We currently estimate capital expenditures, net of anticipated proceeds from dispositions, will be approximately $270 million for the year ending December 31, 2013. Of our capital expenditures, approximately $95 million is allocated for the purchase of service center facilities, construction of new service center facilities or expansion of existing service center facilities, subject to the availability of suitable real estate and the timing of construction projects; approximately $150 million is allocated for the purchase of tractors, trailers and other equipment; and approximately $25 million is allocated for investments in technology and other assets. We expect to fund these capital expenditures primarily with cash flows from operations, our existing cash and cash equivalents and the use of our senior unsecured revolving credit facility, if needed. We believe our current sources of liquidity will be sufficient to satisfy our expected capital expenditures.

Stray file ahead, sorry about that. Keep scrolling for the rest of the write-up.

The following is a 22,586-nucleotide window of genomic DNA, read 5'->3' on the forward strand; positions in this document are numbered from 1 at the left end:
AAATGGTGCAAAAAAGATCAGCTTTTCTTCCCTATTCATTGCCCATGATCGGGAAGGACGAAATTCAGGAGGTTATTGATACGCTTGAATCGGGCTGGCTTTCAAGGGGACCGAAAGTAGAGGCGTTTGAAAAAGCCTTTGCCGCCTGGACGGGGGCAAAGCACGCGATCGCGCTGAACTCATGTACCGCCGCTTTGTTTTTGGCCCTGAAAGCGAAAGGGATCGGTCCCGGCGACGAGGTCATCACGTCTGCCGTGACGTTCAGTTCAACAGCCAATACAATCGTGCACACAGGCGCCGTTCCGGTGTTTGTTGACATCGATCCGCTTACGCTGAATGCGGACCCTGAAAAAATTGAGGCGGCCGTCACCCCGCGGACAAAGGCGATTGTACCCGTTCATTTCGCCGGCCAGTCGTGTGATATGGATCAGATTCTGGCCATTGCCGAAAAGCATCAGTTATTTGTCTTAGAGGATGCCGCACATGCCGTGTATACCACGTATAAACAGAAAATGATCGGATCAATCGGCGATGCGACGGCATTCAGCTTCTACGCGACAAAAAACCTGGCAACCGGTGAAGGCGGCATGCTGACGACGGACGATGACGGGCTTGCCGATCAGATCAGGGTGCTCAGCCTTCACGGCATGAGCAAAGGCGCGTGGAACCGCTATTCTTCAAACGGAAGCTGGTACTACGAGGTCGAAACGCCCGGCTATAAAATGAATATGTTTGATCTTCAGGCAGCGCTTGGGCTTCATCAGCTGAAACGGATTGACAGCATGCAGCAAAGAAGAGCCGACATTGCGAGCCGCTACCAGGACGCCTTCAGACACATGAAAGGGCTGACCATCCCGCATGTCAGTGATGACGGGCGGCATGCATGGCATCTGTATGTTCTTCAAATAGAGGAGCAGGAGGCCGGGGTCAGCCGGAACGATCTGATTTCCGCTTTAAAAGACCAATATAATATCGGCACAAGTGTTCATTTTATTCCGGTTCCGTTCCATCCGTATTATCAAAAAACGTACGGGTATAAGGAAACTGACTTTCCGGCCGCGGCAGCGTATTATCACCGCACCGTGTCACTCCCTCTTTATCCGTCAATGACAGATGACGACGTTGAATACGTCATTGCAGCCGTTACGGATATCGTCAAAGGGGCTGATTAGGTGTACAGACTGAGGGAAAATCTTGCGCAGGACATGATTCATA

Financing Agreements

We have three outstanding unsecured senior note agreements with an aggregate amount outstanding of $216.4 million and $227.1 million at March 31, 2013 and December 31, 2012, respectively. These notes call for periodic principal payments with maturities that range from 2015 to 2021, of which $35.7 million is due in the next twelve months. Interest rates on these notes are fixed and range from 4.00% to 5.85%. The effective average interest rate on our outstanding senior note agreements was 5.09% and 5.07% at March 31, 2013 and December 31, 2012, respectively.